A good piece in the Post:

“Those of us who live in the world of poverty research and rigorous measurement have watched many global indicators improve consistently for the past few decades. Between 1990 and 2013 (the last year for which there is good data), the number of people living in extreme poverty dropped by more than half, from 1.85 billion to 770 million. As the University of Oxford’s Max Roser recently put it, the top headline every day for the past two decades should have been: “Number of people in extreme poverty fell by 130,000 since yesterday.” At the same time, child mortality has dropped by nearly half, while literacy, vaccinations and the number of people living in democracy have all increased.”

This is the part of globalization that is tough for people like me who are concerned about rising inequality and stagnant incomes.  If all I cared about was the United States or the developed world as whole I would be right to be worried. In point of fact I am RIGHT to be worried.

But as I saw in China, it is a simple fact that globalization has helped the majority of mankind. Ironically on a GLOBAL basis one can argue inequality is actually decreasing   The best measure of inequality, GINI, actually declined marginally between 1988 and 2008, though the subject is complicated, and some dispute the measurement.

Of course there is little question life expectancy is increasing on a global basis:

Life expectancy across the globe has increased by five years since 2000, the fastest rise in lifespans since the 1960s, according to the World Health Organisation (WHO).

Less noticed is the global decline in violence – a truth that to any watcher of TV news would find incomprehensible.  But globally the number dying in battles is at near lows , and on percentage basis fewer are being killed than at any time in human history.

Beyond the decline in deaths from wars there is of course the decline in crime in the US – by most measures near century lows.  This is another case where people simply don’t believe it – but that doesn’t make it any less true. This is not just a US phenomenon, globally murder rates have dropped. The data on mass killings is pretty clear as well – it has declined significantly over the last 30 years.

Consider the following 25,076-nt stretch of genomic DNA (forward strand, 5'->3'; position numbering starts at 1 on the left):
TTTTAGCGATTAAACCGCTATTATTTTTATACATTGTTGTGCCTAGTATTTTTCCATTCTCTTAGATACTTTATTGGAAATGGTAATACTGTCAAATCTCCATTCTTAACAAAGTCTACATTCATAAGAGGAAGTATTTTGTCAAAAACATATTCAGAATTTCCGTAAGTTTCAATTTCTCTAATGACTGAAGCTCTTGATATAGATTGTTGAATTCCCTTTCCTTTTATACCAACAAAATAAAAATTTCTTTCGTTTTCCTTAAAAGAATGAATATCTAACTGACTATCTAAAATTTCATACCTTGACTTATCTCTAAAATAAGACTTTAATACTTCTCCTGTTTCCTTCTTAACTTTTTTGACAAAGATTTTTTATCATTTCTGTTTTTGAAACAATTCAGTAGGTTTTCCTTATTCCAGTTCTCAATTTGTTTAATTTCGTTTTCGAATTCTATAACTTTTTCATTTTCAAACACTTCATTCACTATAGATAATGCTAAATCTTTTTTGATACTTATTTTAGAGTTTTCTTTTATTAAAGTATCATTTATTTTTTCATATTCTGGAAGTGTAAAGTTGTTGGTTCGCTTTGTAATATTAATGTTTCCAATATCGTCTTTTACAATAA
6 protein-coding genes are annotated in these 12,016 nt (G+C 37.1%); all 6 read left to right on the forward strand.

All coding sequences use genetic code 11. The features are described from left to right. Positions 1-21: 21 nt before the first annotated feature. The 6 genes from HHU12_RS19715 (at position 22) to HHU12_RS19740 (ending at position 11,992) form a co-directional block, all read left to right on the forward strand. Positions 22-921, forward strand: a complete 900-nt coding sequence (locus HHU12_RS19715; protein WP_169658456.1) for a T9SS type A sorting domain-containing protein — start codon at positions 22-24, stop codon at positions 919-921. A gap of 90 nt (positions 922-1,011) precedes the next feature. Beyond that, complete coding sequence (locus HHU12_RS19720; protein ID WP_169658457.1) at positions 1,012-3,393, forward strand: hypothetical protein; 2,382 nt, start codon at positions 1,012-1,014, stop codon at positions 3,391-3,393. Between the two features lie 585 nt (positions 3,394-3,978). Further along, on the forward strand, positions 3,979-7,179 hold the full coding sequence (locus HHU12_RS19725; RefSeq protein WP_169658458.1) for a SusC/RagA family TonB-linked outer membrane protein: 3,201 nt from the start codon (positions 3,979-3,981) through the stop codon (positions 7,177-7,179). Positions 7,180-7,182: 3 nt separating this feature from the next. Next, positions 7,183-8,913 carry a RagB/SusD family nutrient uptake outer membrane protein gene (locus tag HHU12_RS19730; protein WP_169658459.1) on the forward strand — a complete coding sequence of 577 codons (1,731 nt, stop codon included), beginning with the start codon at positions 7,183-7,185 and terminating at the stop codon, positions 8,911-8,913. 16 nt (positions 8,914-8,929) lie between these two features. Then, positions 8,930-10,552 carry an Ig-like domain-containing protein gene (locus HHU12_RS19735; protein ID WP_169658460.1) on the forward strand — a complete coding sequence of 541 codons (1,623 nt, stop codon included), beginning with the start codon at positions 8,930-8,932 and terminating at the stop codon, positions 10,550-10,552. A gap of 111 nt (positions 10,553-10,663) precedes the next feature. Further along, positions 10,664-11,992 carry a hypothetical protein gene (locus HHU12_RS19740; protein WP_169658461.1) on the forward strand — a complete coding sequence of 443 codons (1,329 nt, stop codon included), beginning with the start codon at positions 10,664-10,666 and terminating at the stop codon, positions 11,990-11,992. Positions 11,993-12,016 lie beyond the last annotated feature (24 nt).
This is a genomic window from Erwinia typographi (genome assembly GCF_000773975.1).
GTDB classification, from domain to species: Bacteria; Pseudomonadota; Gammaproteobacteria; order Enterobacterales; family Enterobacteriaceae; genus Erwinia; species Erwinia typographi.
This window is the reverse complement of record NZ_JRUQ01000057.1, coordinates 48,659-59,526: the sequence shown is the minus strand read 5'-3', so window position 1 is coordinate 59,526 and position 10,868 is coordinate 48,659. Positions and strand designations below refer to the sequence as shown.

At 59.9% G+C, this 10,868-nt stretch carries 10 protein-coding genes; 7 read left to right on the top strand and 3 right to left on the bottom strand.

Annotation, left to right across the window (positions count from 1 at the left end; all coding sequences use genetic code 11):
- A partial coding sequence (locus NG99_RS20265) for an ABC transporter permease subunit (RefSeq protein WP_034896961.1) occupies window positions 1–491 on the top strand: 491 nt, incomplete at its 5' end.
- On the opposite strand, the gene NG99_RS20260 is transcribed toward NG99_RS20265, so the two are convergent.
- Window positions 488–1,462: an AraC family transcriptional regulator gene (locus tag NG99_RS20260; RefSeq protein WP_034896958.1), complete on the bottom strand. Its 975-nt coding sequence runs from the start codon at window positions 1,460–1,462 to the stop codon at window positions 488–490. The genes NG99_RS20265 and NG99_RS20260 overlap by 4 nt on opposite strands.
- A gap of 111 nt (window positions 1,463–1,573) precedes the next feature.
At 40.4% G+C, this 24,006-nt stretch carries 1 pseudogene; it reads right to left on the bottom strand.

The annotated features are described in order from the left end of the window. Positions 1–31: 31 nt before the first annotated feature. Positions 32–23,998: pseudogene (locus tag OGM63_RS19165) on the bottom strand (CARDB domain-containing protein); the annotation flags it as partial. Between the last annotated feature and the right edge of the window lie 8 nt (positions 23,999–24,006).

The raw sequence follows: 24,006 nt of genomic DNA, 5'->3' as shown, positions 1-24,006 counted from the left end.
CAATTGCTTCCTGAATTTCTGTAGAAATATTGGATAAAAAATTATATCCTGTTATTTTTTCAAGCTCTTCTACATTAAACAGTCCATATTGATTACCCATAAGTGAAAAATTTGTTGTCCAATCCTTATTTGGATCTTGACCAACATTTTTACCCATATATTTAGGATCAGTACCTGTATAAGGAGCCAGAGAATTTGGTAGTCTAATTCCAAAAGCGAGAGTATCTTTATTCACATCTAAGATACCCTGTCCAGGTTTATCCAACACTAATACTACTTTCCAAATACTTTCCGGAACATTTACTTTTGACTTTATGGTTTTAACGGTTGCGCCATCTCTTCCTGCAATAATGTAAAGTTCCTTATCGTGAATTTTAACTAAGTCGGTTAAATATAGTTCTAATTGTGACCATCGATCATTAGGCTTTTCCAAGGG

This period of history is not “uniquely dangerous”.  Certainly it is far less dangerous than it was during the Cold War.  

What I think is striking is how most people would react to this news.  One of the biggest challenges developed economies face is from automation.  Grim reports exist about the loss of jobs.

But even here there is irony.  If a robot can do a boring task isn’t it in the grand scheme of things positive?  The failure is rather in our ability to figure out how to make sure everyone benefits.

The problem with all of this happy talk is the environment – and there I have no happy story to tell.  In fact, when you attempt to actually look at reality (as opposed to applying some preconceived notion of it) this is surely the single biggest problem we face. And here I have no happy talk to share with Trump coming into office.

It is a simple truth – perhaps it is part of the nature of our species – that fear governs so much of our perception of the world.  But that fear distorts.  It is not the truth that in general the world is going to hell in hand basket.  It is not true that for most people on this planet life is getting worse.  A global war is is less likely than it was 35 years ago.

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